At UW-Madison, class rank is the main factor deciding whether an incoming freshman will be allowed the opportunity to hike up Bascom Hill every day. It hasn’t always been this way. Until the middle of the 1990s, the focus was on test scores and grade point averages. However, the UW System Board of Regents decided class rank was a more effective way of measuring the future academic success of students potentially entering college.
It’s also cost effective. An admissions official can quickly assess the ability of an applicant by examining class rank, thus lessening the tedious process of individually going through every application for factors that might make a successful college student. Like every system, some individuals are lost in the process. Hopefully the appeals process will catch any glaring errors, but for the most part, accuracy is replaced with efficiency.
The University of Georgia, like most public universities, operates under a similar system, the Total Student Index, which assigns points to applicants based on test scores, grade point, class rank and other factors, including race. Minority applicants receive a considerable boost in points to ensure a diverse campus. This system was recently ruled unconstitutional by the 11th U.S. Circuit Court of Appeals.
The Appeals Court ruled that this practice violated the intent of the 1978 Supreme Court ruling in University of California Regents v. Bakke, which provided the legal framework necessary to justify using a varying admission standard for nonwhite applicants. The Appeals Court cited the concurring opinions of the other justices in the case as evidence that the “compelling interest” cited by Justice Lewis F. Powell Jr. to allow discrimination in order to improve campus diversity does not protect the University of Georgia’s use of the TSI to boost chances of admission for nonwhite applicants.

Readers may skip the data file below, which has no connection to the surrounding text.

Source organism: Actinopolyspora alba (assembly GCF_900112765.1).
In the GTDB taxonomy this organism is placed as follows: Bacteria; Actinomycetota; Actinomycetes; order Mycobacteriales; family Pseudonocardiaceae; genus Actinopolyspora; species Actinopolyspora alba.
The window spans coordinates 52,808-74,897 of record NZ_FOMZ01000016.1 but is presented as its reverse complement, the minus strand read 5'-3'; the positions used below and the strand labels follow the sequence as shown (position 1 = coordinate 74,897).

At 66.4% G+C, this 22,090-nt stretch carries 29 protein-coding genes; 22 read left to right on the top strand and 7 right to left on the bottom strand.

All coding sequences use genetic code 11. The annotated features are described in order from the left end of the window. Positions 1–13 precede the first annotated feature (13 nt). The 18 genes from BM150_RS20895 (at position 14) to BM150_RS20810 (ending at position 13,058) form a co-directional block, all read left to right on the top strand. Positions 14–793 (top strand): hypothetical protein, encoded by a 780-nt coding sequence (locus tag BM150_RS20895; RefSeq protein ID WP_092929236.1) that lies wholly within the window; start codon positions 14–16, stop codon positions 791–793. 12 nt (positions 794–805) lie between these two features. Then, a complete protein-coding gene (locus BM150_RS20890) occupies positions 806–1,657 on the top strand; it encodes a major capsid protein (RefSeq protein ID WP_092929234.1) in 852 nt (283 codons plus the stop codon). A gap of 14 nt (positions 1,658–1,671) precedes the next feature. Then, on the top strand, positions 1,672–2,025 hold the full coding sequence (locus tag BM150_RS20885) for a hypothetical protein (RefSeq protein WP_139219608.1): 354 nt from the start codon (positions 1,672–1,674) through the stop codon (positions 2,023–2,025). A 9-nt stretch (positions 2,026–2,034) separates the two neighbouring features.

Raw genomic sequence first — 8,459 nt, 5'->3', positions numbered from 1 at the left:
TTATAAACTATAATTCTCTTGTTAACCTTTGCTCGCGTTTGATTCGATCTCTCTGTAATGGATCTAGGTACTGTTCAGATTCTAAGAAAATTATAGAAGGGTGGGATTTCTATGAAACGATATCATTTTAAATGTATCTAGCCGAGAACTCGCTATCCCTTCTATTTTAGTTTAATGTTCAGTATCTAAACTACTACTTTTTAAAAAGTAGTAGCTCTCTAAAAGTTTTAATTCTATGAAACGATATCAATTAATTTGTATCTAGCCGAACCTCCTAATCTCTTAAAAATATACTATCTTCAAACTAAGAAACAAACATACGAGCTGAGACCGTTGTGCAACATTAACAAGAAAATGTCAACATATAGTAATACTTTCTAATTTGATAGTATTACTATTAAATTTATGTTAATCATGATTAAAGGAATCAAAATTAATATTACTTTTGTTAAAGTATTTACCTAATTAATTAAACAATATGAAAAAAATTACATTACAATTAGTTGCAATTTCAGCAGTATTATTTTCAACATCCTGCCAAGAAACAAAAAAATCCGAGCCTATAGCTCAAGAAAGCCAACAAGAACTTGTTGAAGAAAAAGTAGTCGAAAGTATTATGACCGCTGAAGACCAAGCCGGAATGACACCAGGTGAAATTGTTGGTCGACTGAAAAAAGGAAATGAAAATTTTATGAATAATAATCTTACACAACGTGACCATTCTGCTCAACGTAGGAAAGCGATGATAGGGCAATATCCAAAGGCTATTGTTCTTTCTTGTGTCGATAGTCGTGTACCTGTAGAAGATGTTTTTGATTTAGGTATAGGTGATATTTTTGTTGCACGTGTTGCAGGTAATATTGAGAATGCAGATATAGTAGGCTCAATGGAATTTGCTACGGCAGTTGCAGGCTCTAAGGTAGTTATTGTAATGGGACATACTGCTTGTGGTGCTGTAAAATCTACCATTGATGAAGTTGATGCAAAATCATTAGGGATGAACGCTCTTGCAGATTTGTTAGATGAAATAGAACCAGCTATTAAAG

And so the struggle to define diversity and understand the place of affirmative action in U.S. society continues. The court’s decision has wide implications for many college campuses. It remains to be seen whether UW-Madison’s system of allowing “nontraditional admissions”—bureaucratic jargon for applicants whose admission could create a more diverse campus—continues to be legal. According to the Board of Regents Resolution 3688, admissions standards should “achieve established enrollment capacities consistent with highly valued educational principles, including the high-priority objective of providing educational opportunities for minority/disadvantaged students.” It is hard to tell at this point whether the Appeals Court’s reinterpretation of the Supreme Court will invalidate this resolution.
However, the most important result of the Appeals Court ruling is how the judges chose to define diversity. Diversity has been used as a symbolic word for creating an environment with more ethnic minorities. Yet diversity’s meaning has expanded far beyond the narrow vision of ethnic diversity to include the ideological, experiential and socioeconomic. In a sense, the Appeals Court is re-establishing the meaning of diversity as all-encompassing.
Under this new paradigm, the “rigid, mechanical approach,” which Judge Stanley Marcus of the Appeals Court denounced, must be replaced with a more individual approach that admits applicants based on all forms of diversity, not just ethnic. In a way, the Court’s decision is commonsensical. No narrowly defined system of admission can be truly diverse because its very existence excludes those outside the system. If some are excluded because they don’t fit the criteria of the system, the goal of diversity has already been compromised. An individual analysis is the only way to judge the merits of an individual applicant’s quotient of diversity, if such a measure exists.
However true this may be, race-based admissions were not created to make university campuses utopias of diversity. They were created to ensure that certain individuals in society who have suffered from centuries of discrimination have the opportunity to attend a university when they otherwise might not have been able to do so. Education is one of the key factors in deciding the future income level of a person in society. Allowing minority students into college when they might not have otherwise qualified is another way of ensuring that certain ethnic segments of American society are not trapped in poverty simply because they have historically occupied that position.
If colleges are denied the ability to include ethnicity as a factor in admissions, this vital social process will grind to a halt. No public university has the resources to accurately judge the individual worth of each candidate, and if UW-Madison or any other institution is asked to do so, the result will be the abandonment of any attempt to provide educational opportunities to minority or disadvantaged students.